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Nail Drills and Burrs: CSSD

Discussion in 'General Issues and Discussion Forum' started by M Staines, Feb 20, 2009.

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  1. M Staines

    M Staines Member


    Members do not see these Ads. Sign Up.
    We are a County-wide N.H.S Podiatry Service.

    In the past month or so, we have gone over to C.S.S.D. instruments (from Bench top Autoclaves).

    The instrument sets that have been supplied, have no Burrs and one of the four quadrants that make our Service, do not use nail drills or Burrs. The other 3/4 presently do.

    We have a meeting arranged with the risk management team next week, to debate whether we should be using drills and burrs. We are currently gathering information for that meeting.

    The principle NO vote is based on the Safety issues (mainly to the Podiatrist i.e. lung disease etc).

    The Yes vote is also based on risk (to the patients) and consensus opinion.

    MY QUESTIONS ARE:

    1) Do the Schools of Podiatry still use and train people to use nail drills?
    2) Do you work in a similar situation and still use drills?
    3) Is anyone aware of good studies that show nail drills are dangerous/risky?
    4) Does S.O.C.A.P. offer advice?
    5) What is the situation overseas?
    6) Do your CSSD instrument kits include burrs


    Any other helpful comments/links would be gratefully received.


    Many thanks in anticipation of your replies.


    Tripod
     
  2. Nikki

    Nikki Active Member

    I work in a county wide trust too. We are in the process of going over to CSSD. ALL our sets will have nail burrs in.

    We recommend that all staff use appropriate PPE including masks when drilling nails.
    The main reason for keeping burrs in the sets is to prevent subungual ulceration by thinning gryphotic or chauxic nails. Patient comfort must also be considered as well as speed of treatment. Few pods (if any) these days are trained to reduce nails using a scalpel and file, rather the students we see are all familiar with drill use.
     
  3. G Flanagan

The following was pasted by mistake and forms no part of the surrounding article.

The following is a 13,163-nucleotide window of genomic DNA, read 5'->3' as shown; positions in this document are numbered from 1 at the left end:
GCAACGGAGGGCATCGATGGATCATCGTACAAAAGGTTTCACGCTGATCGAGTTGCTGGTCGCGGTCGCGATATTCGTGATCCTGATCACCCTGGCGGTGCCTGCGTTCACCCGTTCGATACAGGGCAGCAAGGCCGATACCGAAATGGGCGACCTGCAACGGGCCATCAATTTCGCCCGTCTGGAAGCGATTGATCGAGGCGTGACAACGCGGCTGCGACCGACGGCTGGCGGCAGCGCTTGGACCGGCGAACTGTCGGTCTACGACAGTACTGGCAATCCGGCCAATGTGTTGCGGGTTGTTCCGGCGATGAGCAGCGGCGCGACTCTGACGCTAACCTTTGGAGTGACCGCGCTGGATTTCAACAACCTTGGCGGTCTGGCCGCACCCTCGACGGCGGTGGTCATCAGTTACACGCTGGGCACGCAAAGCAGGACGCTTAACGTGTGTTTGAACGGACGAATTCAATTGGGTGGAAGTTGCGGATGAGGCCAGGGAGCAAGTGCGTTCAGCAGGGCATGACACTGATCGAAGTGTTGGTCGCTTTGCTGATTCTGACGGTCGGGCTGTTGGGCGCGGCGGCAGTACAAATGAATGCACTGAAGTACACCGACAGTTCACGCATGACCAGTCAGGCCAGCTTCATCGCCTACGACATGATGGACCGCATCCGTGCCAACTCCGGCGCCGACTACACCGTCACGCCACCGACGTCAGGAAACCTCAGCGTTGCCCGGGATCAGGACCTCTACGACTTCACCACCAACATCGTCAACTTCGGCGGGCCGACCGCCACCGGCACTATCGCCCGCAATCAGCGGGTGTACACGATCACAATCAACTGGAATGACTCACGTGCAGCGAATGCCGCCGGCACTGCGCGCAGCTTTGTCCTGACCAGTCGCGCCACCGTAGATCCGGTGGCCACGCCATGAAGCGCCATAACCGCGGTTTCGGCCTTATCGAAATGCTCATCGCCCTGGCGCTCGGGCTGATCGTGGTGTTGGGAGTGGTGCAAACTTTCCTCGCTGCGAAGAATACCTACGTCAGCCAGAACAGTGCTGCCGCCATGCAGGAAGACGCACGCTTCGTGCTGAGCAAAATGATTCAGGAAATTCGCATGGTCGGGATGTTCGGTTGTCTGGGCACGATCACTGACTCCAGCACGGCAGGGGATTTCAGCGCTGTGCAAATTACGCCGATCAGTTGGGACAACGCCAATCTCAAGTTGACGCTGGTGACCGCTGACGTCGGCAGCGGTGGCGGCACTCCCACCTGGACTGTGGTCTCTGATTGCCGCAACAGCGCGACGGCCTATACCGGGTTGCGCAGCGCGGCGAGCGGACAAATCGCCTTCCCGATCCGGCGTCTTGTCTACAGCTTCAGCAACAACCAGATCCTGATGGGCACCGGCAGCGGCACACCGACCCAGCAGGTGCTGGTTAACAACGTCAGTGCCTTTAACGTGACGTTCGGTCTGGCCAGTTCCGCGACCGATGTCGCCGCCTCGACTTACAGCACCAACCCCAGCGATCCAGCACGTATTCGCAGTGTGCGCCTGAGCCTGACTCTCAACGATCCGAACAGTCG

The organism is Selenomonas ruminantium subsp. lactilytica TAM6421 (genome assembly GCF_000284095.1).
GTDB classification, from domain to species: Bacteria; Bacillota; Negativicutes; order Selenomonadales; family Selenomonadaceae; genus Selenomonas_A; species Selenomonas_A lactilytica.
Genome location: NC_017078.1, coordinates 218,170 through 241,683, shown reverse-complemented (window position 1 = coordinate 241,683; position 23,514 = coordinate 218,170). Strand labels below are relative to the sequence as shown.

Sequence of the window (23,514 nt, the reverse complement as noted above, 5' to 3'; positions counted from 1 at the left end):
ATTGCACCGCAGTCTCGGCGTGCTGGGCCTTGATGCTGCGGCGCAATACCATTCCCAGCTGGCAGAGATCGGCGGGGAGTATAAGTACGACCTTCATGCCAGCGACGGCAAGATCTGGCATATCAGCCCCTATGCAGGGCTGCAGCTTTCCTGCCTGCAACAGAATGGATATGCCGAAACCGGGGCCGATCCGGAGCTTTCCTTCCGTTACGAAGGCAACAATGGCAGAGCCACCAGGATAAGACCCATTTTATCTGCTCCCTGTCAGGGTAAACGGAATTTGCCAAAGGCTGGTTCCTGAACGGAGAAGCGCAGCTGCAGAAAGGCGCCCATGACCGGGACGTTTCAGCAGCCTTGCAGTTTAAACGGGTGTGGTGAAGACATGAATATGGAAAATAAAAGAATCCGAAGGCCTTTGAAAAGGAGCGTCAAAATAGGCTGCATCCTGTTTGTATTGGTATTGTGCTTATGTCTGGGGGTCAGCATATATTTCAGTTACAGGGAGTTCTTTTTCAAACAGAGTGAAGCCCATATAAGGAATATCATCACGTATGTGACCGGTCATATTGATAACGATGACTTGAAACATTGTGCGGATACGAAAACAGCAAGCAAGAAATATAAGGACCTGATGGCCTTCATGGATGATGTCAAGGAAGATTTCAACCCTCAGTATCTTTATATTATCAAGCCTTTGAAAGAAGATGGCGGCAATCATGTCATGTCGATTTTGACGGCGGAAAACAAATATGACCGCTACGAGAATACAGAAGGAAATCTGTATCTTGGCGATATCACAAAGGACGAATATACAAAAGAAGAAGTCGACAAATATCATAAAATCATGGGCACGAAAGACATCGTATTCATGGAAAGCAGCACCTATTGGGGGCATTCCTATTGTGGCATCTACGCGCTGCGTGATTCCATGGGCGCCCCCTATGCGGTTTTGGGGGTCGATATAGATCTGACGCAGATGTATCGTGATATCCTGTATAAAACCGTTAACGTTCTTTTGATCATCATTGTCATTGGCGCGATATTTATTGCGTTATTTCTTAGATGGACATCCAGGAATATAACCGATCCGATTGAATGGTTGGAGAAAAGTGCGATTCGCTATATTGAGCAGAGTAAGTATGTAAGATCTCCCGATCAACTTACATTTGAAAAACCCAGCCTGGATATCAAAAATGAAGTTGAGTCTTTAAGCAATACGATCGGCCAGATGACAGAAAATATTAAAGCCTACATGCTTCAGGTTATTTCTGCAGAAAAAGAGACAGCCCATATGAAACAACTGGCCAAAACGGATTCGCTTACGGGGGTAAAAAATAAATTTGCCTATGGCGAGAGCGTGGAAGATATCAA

G Flanagan Active Member

    I know we still teach students at Salford use of the nail drill.

    I work in Pod Surg, so i'm afraid i can't give you any more answers e.g community CSSD
     
  4. Atlas

    Atlas Well-Known Member

    This is a bit like smoking in the middle part of last century. Common-sense suggests the effects are harmful to us.



    I had a real problem with a clinic tutor insisting that it be used in the clinical setting etc.

    It needs to be taught and learnt; so I think one best-practice vacuum ventilation system needs to be available for use at universities where this can be done.


    The podiatry profession have been great in terms of infection control and the need to do it well; we are all beneficiaries of that mindset. However, it is a bit hypocritical that it allows its members, especially students to be ordered around like school-children to drill. (I saw this more at external clinics rather than university)


    I have a water/metho spray drill bentlon that I use sparingly. I will still use a mask and goggles etc. Its pretty messy, and the machines haven't run perfectly.

    If I ever set a purpose built room up though, I would have an orthotic manufacturing vacuum externally and ducted internally. There are issues though about what to do with the filters, and the biological external escape. If this is an issue though, well nail/skin drilling in an internal environment should be and issue squared.
     
  5. M Staines

    M Staines Member

    Thanks for all your comments so far.

    Nikki, Was there a problem with the CSSD processing of Burrs. For some reason we're being told that our CSSD service cannot handle them?

    For general interest, I did an Ebay on Nail drills and burrs and has a 15 page hit of drills for sale.
    They're for the beauty industry and don't appear to have any extraction (didn't look too hard)


    PLEASE CONTINUE TO ADD COMMENTS